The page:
There’s so much to say about Galapagos that we decided to split it into two posts: in this post Jules talks about its wildlife, and here Verne talks about its people and places.
In 1831, disappointed with medicine but an avid naturalist, Charles Darwin got on board of the HMS Beagle for a five year voyage that would change drastically our perception of the world.
Having stopped and collected materials from numerous locations (Cape Verde, Fernando de Noronha in Brazil, Argentina, Chile, Australia, etc.) it was in the Galapagos that he had one of the breakthroughs of his theory of evolution, by noticing how the finches’ beaks (or ‘pajaritos de Darwin’ as they are affectionately called in the islands) adapted from island to island, depending on the native vegetation that the birds ate.
At the time Darwin’s theory was ridiculed, as it clashed with the prevalent creationist theory. A deeply religious man himself, Darwin died in angst and without ever knowing that he had developed one of the cornerstones of modern Science.
Galapagos takes its name from the huge tortoises that used to inhabit all the islands. Due to severe human hunting (the fact that they can hold up to six months without eating or drinking made them favorite delicacies for the seafarers) and introduced species like goats (which compete for the same food), they were at the brink of extinction. However, thanks to the extraordinary efforts of the protection centres, both in Santa Cruz and San Cristobal, successful reintegration programs are being held in all the islands. An exception is Pinta Island, that with the death of Lonesome George in 2012, lost the last of its endogenous species.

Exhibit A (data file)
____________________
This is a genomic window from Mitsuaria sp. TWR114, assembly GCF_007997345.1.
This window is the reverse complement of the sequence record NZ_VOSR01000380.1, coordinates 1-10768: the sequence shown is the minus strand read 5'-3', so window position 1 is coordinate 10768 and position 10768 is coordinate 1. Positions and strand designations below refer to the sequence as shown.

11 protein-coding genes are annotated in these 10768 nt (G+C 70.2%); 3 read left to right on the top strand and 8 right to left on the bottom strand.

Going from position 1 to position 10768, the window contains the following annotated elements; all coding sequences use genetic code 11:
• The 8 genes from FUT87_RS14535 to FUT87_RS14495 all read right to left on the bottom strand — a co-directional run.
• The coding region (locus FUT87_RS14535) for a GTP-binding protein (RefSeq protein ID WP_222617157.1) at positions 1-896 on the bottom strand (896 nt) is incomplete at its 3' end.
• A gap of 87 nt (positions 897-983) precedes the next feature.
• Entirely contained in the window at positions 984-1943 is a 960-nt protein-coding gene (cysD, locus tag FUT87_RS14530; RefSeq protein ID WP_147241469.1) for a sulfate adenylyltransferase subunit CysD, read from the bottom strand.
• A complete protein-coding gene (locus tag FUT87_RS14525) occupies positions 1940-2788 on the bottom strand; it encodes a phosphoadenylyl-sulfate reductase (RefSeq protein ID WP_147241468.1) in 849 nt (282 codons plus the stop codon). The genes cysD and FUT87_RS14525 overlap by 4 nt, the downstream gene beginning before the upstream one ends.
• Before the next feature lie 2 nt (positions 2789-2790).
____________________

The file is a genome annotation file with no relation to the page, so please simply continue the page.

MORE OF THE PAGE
The differences in tortoise shells from island to island had already been noticed by Darwin, but at the time he could not collect enough samples to study them. We now know these to be another evidence of the evolution theory.
One thing that you’ll notice from the first moment you land in any of the islands, is the immense respect and pride that the locals have of their fauna and flora. This respect translates in a very peaceful coexistence, and the wildlife is so used to not being harmed that will feel very at ease near you. This is specially true for sea lions, that will shamelessly take your spot in the beach if they feel so: nothing to do but comply, as they are after all the rightful owners of the shores! Iguanas will blissfully ignore you, and you’ll find them lying everywhere, catching their precious sunlight. One can argue about their aesthetics, but once you see one of the adorable baby iguanas, you’ll also get hooked to this rebel looking reptile!
Perhaps one of our big surprises regarding this interaction with wildlife were birds. Usually so shy and unwillingly to interact with humans, here they’ll allow you to come so close that you will almost feel the wind in their feathers. Specially beautiful are the boobies with their intense blue feet, but pelicans and frigates also made beautiful photos. Talking about birds, to our surprise there are penguins in the Galapagos! Living only in the protected shores of Isabela, they are incredibly cute! Unfortunately none of our efforts to photograph them were successful, but they are vivid in our memory, swimming fast between our kayaks.
The Galapagos islands are a testament to both the succesfull efforts in preserving endogenous species, but also to the sadness of seeing an entire species die. Along with the amazing wildlife here, what touched us more in this visit was observing the way people here are building a future for themselves without jeopardizing the absolute respect for their wildlife heritage.